Now we will get into the flow triggers. These are all broken down and explained in great detail inside The Rise Of Superman. Here again I am just listing them so you can get an idea of what triggers flow. Kohler says there are 17 flow triggers. This is how he breaks them down into categories.
1. Intensely focused attention
2. Clear goals
3. Immediate feedback
4. The challenge to skill ratio
1. High consequences
2. Rich environment
3. Deep embodiment
1. Serious concentration
2. Shared,clear goals
3. Good communication
5. Equal participation
7. Sense of control
8. Close listening
9. Always say yes-So contribute and add to the momentum of the group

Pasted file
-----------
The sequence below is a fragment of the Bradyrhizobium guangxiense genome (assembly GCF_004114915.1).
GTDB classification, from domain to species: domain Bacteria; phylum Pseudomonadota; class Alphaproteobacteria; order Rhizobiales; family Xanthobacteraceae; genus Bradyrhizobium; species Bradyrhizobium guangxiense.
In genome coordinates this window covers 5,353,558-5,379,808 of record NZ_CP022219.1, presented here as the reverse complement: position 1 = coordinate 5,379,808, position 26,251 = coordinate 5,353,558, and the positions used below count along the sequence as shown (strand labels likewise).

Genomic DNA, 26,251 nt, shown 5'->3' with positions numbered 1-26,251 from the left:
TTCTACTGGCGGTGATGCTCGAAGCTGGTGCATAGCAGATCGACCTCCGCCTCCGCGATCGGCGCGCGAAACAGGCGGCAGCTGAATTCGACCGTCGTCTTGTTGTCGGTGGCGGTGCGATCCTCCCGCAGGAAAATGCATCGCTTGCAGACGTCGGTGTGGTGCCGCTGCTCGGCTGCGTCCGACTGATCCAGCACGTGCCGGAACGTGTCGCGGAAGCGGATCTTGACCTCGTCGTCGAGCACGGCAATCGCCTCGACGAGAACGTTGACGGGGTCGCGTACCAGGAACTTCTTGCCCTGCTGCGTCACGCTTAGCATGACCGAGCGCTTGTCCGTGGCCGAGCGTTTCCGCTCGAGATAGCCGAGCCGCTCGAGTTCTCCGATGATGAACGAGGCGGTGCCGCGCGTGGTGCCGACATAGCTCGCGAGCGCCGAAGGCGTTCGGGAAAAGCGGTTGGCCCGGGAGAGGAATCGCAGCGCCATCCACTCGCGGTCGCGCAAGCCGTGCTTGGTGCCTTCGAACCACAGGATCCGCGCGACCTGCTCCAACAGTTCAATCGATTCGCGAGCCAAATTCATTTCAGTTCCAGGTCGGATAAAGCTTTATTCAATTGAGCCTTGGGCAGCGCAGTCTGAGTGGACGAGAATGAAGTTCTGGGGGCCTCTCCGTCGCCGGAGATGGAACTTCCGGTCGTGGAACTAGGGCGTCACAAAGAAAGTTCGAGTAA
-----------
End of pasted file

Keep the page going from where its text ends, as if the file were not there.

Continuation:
The triggers that stick out the most to me are the psychological triggers. You need to be focused on what you are doing. You need clear goals on how to tackle the obstacle at hand. You need immediate feedback to know if we are heading in the right direction or not-so to speak. Finally the challenge to skill ratio must be right for us to get in the zone. Not too hard and not too easy.